Thus you have the UN, the World Bank, the OECD, and KNOMAD all wrapped tightly together, with Ratha being one of the main threads holding this collaborative effort together. Ratha's predisposition toward migrants and in favor of massive use of remittances can be found in some of his work for the World Bank, including a blog he writes for the World Bank called "PEOPLE MOVE: A blog about migration, remittances and development". (See, e.g., this posting, "Record high remittances to low- and middle-income countries in 2017".)
Despite views that tilt so clearly and heavily in favor of migrants, migration, remittances, and the like, if one examines the official website of the U.S. Mission to the OECD, it says this:
The United States is a founding Member of the Organization for Economic Cooperation and Development (OECD). The U.S. Mission to the OECD provides policy analysis and information to the U.S. Government based on the work of the OECD. It also ensures that the decisions taken by the OECD reflect the priorities of the U.S. Government." [Emphasis added.]
And yet, this avowed mission statement of ensuring the alignment of OECD and U.S. priorities is very obviously not true where the Global Compacts on Refugees or Migration are concerned. Our nearly $80 million 2017 contribution to the OECD has been used to advance the migration and refugee proposals contained in the compacts that are decidedly not in the U.S. national interest. And these out-of-balance compacts are not the only areas in which anti-U.S. bias is exhibited in OECD projects and programs.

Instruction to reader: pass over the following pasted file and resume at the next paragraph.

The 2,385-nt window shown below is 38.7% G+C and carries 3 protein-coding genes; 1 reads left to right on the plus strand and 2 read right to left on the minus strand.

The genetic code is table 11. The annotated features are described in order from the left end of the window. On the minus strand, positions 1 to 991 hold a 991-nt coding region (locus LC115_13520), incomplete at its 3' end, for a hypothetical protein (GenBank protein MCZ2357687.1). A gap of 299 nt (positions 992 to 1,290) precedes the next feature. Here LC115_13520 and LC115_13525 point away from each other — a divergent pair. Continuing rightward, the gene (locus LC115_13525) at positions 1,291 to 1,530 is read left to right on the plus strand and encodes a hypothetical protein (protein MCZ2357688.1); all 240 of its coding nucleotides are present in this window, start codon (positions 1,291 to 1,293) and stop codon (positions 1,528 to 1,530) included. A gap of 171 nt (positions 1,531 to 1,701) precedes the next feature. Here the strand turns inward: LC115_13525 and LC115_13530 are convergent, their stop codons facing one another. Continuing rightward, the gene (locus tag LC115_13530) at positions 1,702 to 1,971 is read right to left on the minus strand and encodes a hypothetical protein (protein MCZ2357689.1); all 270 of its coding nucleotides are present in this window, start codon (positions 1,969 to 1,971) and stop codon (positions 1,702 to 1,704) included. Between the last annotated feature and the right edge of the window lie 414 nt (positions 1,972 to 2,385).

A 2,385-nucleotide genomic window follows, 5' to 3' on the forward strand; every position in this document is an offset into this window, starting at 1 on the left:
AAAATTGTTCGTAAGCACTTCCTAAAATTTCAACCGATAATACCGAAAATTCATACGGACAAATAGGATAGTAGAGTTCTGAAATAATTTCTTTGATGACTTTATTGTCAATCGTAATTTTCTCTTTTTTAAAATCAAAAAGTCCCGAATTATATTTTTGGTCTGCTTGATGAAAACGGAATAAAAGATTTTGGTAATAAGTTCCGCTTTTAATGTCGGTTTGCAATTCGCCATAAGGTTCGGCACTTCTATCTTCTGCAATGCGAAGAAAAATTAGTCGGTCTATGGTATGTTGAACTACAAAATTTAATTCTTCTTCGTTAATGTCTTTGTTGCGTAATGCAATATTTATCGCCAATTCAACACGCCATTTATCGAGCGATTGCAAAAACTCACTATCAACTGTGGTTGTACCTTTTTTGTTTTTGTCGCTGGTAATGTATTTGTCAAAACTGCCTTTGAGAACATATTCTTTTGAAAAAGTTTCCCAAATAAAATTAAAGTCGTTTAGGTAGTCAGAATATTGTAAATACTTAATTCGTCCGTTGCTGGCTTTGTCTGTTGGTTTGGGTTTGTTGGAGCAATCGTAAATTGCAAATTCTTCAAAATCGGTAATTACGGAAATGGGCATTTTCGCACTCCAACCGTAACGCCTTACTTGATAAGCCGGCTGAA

If you follow the money, it's clear that even though we have declared our national intention not to participate in the global migration compact, we have simultaneously continued to underwrite it through this interlocking directorate of international organizations of the IOM, World Bank, OECD, and KNOMAD.
There is also the troubling possibility that this interlocking "directorate" among and between international agencies with an anti-American or anti-sovereignty bias — agencies that we fund in significant part — has been seeded and populated, at least in part, by nongovernmental organizations with open-borders aims — organizations like George Soros's various "Open Society" foundations, which operate much like the interlocking directorate of international agencies I've described. Funding flows from one foundation to the next to the next, until its origins are hard to trace. Certainly when we look at specific participants in the many working groups, symposiums, and forums that have taken place in and around development of the migration compact, we see names connected with movements and organizations that lean toward the goal of a "borderless" world. How ironic that our government continues to underwrite such efforts with massive infusions of taxpayer dollars.
Given all of this, what should be done?
- It's past time that our government formally withdraws from the Global Compact on Refugees, as it has from the Global Migration Compact.
- The administration should carefully consider whether the United States has so substantially parted ways with the aims of the IOM, and possibly the OECD, as to merit simply dropping out, as we recently did with the UN Human Rights Council, another organization rife with hypocrisy and anti-American bias.
- As to the World Bank — and perhaps the IOM and OECD, if the decision is to maintain participation and membership — the United States should debit against every future contribution, dollar-for-dollar, the amounts expended by these organizations on projects antithetical to our interests. Surely there are better ways and places to invest our taxpayer dollars.